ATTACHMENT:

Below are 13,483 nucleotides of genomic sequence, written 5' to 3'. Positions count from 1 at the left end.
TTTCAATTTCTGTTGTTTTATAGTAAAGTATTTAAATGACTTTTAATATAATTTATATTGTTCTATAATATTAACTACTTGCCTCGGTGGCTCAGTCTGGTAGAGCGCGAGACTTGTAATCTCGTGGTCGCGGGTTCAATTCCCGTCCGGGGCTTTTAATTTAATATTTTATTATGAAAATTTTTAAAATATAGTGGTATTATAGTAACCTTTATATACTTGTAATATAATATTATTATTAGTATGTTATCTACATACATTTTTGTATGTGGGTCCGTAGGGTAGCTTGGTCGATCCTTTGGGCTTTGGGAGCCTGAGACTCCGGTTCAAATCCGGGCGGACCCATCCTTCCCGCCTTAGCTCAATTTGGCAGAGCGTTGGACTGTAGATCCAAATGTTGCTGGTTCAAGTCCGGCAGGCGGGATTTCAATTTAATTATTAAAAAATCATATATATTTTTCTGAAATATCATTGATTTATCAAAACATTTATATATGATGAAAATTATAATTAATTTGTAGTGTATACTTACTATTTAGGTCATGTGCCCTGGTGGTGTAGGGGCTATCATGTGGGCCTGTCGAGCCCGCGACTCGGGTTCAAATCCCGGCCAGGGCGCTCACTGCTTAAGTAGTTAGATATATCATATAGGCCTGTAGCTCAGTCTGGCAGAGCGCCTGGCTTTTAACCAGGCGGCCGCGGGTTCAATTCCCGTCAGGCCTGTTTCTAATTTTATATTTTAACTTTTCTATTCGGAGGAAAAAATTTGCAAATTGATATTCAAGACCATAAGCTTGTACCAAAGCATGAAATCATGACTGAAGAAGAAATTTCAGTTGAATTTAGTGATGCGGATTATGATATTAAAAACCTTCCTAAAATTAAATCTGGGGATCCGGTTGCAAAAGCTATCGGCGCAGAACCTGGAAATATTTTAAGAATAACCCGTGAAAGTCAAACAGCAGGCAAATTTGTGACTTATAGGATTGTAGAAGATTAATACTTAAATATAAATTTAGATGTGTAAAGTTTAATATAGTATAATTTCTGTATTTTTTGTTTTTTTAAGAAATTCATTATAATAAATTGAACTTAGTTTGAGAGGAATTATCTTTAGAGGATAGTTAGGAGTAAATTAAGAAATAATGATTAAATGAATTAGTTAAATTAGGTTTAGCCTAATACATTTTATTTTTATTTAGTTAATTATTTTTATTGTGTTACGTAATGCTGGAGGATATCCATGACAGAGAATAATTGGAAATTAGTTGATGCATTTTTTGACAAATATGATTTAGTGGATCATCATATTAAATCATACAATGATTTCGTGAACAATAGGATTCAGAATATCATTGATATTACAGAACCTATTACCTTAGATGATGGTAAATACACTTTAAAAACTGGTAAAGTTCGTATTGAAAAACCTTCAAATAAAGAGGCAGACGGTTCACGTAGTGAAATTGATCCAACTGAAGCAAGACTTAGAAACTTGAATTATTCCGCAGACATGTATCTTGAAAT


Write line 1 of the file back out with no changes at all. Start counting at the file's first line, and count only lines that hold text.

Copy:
Below are 13,483 nucleotides of genomic sequence, written 5' to 3'. Positions count from 1 at the left end.